IMAGE: JACK GUEZ/AFP VIA GETTY IMAGES
The infamous spyware company NSO Group scored a major win in what critics are calling a “disgraceful ruling” in an Israeli court on Monday.
The court ruled that NSO can keep exporting its hacking and surveillance tools, arguing that the human rights organization Amnesty International, which had sued the company in an attempt to block its exports, failed to prove that an NSO customer used its technology to spy on Amnesty staff.
In 2018, as Motherboard reported at the time, Amnesty claimed to have found hackers spying on one of the organization’s researchers using NSO spyware. After the incident, the organization sued NSO in Israel in an attempt to block the export of its surveillance technology. A Tel Aviv District Court judge dismissed the suit alleging Amnesty did not present enough evidence, and said Israel’s Defence Ministry, which is tasked with overseeing the export of surveillance technologies, has the right safeguards in place to protect human rights.
Do you work at NSO Group, did you used to, or do you know anything else about the company? We’d love to hear from you. Using a non-work phone or computer, you can contact Lorenzo Franceschi-Bicchierai securely on Signal at +1 917 257 1382, OTR chat at firstname.lastname@example.org, or email email@example.com
Amnesty harshly criticized the ruling.
“Today’s disgraceful ruling is a cruel blow to people put at risk around the world by NSO Group selling its products to notorious human rights abusers. At a moment when NSO and the Israeli MOD [Ministry of Defense] should be held accountable for their practices, it is appalling that the court has failed to do so,” Danna Ingleton, the acting co-Director of Amnesty Tech, said in a statement sent by the human rights organizations to reporters. “NSO Group continues to profit from human rights abuses with impunity. The ruling of the court flies in the face of the mountains of evidence of NSO Group’s spyware being used to target human rights defenders from Saudi Arabia to Mexico, including the basis of this case – the targeting of one of our own Amnesty employees. We will continue to do all we can to stop NSO Group’s spyware being used to commit human rights abuses.”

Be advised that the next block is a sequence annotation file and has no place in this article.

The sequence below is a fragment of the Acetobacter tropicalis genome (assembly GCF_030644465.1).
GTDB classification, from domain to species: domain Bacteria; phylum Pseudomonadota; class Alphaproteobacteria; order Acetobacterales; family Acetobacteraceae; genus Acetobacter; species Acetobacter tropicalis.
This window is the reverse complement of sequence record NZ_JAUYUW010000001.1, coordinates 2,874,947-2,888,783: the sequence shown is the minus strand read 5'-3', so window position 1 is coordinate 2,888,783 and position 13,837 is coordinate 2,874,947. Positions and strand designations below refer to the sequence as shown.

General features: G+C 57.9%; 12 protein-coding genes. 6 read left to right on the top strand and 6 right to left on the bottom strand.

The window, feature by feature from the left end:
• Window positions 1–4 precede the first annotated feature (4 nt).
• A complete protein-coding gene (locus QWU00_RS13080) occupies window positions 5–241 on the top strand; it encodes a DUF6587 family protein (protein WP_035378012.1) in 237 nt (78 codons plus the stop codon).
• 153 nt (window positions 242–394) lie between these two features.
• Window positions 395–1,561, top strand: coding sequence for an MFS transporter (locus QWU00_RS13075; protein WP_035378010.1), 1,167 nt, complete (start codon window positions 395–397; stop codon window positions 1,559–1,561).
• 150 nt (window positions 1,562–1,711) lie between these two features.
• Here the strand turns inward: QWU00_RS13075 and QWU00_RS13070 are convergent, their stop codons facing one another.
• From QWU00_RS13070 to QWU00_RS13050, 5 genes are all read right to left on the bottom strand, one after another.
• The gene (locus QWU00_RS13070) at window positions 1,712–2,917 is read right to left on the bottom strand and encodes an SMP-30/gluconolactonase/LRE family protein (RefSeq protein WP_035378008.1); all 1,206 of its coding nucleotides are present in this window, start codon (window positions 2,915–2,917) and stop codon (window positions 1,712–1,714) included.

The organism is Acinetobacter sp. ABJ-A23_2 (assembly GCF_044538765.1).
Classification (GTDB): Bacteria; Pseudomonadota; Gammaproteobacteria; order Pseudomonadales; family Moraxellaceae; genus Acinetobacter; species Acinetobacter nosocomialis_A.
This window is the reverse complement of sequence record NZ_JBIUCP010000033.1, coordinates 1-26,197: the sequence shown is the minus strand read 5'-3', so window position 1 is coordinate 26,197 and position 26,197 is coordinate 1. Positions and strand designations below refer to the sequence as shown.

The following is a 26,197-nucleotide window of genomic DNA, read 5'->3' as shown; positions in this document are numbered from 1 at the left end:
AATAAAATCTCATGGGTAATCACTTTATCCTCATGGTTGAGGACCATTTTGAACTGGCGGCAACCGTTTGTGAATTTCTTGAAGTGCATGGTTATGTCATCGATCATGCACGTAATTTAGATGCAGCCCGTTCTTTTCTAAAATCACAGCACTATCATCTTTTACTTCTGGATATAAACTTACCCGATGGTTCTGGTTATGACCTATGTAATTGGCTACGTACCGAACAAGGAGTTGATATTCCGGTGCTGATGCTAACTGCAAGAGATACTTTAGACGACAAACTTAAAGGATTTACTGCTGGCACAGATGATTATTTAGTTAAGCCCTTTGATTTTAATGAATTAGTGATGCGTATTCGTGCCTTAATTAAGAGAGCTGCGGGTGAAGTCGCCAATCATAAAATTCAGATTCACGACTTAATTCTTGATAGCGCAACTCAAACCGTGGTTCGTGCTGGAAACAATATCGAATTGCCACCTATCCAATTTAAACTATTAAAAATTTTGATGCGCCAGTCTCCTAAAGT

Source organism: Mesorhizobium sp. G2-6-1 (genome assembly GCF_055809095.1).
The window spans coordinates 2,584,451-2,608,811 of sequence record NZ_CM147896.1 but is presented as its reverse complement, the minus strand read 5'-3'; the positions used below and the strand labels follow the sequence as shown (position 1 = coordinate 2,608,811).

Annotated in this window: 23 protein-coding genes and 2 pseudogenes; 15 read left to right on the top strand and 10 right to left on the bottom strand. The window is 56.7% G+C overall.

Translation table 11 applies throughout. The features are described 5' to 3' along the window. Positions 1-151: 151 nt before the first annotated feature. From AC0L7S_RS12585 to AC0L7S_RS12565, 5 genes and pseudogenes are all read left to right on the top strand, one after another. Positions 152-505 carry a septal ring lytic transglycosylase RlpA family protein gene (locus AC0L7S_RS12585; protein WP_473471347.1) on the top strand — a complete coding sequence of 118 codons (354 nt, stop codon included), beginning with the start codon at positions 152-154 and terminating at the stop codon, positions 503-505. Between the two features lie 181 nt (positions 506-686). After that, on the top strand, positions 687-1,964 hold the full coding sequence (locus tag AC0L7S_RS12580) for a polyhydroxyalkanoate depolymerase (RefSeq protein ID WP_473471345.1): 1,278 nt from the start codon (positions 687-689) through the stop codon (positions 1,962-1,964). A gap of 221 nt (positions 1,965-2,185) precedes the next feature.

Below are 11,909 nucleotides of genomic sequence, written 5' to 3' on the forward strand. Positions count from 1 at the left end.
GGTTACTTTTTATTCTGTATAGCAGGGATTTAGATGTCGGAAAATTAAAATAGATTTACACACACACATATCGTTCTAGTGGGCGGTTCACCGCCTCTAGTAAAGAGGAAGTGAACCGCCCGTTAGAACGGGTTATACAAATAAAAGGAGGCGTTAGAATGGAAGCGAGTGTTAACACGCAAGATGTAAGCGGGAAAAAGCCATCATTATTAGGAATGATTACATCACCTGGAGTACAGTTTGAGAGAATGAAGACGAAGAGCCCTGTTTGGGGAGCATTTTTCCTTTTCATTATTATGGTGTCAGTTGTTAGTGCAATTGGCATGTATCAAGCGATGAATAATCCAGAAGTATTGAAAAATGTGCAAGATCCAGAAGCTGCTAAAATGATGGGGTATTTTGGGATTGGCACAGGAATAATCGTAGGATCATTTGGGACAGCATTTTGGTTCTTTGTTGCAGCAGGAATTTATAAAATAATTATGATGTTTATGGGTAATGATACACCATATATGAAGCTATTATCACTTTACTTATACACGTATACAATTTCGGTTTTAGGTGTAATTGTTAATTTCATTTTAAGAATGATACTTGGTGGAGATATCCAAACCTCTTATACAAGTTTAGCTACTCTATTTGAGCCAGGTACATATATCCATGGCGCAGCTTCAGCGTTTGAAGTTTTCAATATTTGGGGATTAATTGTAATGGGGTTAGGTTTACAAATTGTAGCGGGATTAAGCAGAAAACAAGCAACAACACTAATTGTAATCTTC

NSO celebrated the victory.
“The judgement is irrefutable evidence that the regulatory framework in which we operate in is of the highest international standard. Combined with NSO’s industry-leading governance frameworks, it underpins the fact that we are a global leader in commitment to the proper use of technology and respect for human rights,” the company said in a statement sent via email. “Advanced encryption by terrorists and criminals necessitates the kind of legal and proportionate response that NSO provides to authorised and verified government agencies.“
Over the last few years, organizations such as Amnesty and Citizen Lab, a research group out of the Munk School of Global Affairs & Public Policy at the University of Toronto, have documented a long series of cases where governments have used NSO spyware to keep tabs on human rights activists, journalists, and dissidents. Most recently, Amnesty found that an NSO customer—likely the Moroccan government—used the company’s spyware to hack the phone of a human rights defender, just days after NSO announced a new human rights policy.
This story was updated to include NSO’s statement.
Subscribe to our new cybersecurity podcast, CYBER.